Chavez failed vision

Chavez and his friend have no chance of success. The history of social democracy shows that when a government comes into power and under pressure from workers tries to enact left-wing reforms, it quickly creates a crisis. If it wants to get enough money to pay for the reforms, it has to challenge the foreign companies that have a stranglehold over the economy. These companies don’t want to see their profits threatened, and they are backed by the governments of the imperialist countries in which they are based. They resist attempts to make them pay more taxes or to nationalise their assets by getting imperialist governments to destabilise and if necessary overthrow the regimes that threaten their profits and property.

The story is no different when left-wing governments like Chavez’ increase democratic rights by, for instance, making it easier for free trade unions to operate. Workers tend to use their new liberties to organise strike action to win higher wages and better conditions from their employers, who are usually directly or indirectly multinational companies. Since higher wages and better conditions cut into profits, the companies and their imperialist backers start to destablise the government which gave workers greater freedoms, in the hope that these freedoms can be rolled back.

Time and time again, left-wing reforming governments have run into the brick wall of the domination of poor semi-colonies by imperialist money. In Guatemala in 1954, in Chile in 1973, and in Fiji in 1987, reforming governments have been ousted when the companies they have alienated have turned to the imperialist powers for support. In Chile in 1973, the Allende government angered the US-based multinationals which its plans to nationalise key areas of the economy like the mining sector. Nationalisation meant the end to super-profits, so the multinationals conspired with the CIA and the US Secretary of State Henry Kissinger to organise the military coup that put General Pinochet in power, killed thousands of leftists and unionists, and made sure that the economy staying in US hands.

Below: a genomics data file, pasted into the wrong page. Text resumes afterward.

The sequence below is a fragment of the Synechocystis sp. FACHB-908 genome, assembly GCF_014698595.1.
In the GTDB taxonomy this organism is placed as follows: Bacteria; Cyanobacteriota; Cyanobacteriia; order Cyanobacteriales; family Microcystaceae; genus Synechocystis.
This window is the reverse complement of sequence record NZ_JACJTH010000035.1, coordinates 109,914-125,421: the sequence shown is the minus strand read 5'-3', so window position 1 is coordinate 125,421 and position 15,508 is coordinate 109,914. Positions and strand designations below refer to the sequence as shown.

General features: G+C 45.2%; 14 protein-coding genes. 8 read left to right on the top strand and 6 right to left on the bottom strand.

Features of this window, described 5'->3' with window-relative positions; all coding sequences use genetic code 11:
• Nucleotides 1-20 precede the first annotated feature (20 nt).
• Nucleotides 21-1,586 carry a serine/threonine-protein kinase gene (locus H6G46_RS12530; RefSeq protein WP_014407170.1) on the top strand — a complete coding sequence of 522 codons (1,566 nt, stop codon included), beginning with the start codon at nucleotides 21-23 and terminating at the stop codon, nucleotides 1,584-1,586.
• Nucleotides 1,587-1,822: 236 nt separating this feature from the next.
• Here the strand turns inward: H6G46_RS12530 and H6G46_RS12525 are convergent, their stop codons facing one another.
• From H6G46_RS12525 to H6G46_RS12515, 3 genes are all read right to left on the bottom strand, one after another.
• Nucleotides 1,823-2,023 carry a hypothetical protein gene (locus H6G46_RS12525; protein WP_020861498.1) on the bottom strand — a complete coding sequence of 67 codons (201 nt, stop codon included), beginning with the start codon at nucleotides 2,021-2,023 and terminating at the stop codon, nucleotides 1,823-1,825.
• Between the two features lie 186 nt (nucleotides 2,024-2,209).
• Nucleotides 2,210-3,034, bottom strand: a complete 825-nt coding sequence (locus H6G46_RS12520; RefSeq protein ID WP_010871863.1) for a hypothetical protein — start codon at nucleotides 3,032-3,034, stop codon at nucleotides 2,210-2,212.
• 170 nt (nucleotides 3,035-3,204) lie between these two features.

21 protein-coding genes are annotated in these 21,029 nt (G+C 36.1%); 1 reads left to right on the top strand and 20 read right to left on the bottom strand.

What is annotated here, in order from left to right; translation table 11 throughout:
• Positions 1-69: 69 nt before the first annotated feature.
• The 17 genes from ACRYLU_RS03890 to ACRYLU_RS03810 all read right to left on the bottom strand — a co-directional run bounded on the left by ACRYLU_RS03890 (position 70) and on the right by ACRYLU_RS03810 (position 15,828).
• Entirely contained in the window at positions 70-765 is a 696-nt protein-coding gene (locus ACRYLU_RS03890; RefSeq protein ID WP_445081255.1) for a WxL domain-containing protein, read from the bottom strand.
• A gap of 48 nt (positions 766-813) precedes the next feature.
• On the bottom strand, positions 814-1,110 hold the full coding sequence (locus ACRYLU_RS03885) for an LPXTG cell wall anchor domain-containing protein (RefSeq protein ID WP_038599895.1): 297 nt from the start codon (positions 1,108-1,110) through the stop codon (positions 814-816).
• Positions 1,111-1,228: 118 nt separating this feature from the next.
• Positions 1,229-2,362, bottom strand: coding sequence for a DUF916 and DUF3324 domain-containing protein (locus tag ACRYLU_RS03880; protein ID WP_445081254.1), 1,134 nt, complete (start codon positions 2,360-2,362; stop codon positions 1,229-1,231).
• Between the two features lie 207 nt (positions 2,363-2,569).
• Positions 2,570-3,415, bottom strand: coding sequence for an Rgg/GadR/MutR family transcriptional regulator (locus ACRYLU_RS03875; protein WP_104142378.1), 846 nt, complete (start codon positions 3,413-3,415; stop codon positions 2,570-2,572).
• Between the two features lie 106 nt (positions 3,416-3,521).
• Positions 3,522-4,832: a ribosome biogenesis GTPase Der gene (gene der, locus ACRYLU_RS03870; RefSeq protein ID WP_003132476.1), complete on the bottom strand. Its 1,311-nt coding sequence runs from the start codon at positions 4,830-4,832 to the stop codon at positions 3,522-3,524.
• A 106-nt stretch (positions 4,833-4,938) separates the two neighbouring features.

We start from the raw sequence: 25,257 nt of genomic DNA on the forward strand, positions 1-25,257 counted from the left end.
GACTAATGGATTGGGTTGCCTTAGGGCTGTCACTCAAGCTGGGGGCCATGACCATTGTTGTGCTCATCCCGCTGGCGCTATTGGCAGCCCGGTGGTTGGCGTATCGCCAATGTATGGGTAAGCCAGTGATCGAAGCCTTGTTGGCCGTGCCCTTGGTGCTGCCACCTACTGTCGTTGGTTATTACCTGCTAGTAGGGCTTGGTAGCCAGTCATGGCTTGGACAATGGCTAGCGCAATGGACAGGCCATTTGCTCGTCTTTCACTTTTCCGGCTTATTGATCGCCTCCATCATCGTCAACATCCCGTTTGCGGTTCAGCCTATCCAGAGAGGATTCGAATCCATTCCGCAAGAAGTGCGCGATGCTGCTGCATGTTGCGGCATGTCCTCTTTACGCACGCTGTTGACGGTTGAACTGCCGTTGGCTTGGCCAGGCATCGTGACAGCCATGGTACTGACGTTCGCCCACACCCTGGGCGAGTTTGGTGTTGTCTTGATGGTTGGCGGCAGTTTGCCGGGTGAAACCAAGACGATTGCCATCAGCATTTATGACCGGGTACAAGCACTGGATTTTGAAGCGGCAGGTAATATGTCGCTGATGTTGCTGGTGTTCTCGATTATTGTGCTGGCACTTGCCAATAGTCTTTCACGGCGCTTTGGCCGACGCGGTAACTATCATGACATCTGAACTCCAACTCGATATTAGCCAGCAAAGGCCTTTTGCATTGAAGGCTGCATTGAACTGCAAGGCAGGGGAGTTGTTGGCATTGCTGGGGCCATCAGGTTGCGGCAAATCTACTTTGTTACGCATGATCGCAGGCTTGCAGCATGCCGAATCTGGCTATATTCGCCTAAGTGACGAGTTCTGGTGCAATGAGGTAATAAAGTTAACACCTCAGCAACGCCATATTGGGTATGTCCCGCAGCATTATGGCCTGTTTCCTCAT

Role of the army

Chavez has struggled to convince the Venezuelan capitalists to buy into his project. This is because they are mainly comprador bourgeoisie, used to administering and living off US imperialism. They are alarmed by the decline in relations with the US that and Chavez’ policies have provoked, and they continue to conspire with the CIA to bring down the Chavez regime.

Because most Venezuelan capitalists have sold out to imperialism, and there is no existing class of ‘patriotic’ national capitalists to take control of the economy, Chavez has to rely upon the state to run the economy. He has turned to the army as a sort of substitute bourgeoisie. They army is used as a sort of stop-gap measure in a huge variety of contexts – it helps bring in harvests, repair infrastructure, and so on. The army has also been integrated into the grassroots working class organisations of Venezuela, the Bolivarian Committees. Chavez recently called for the arming of these Committees under the supervision of the army.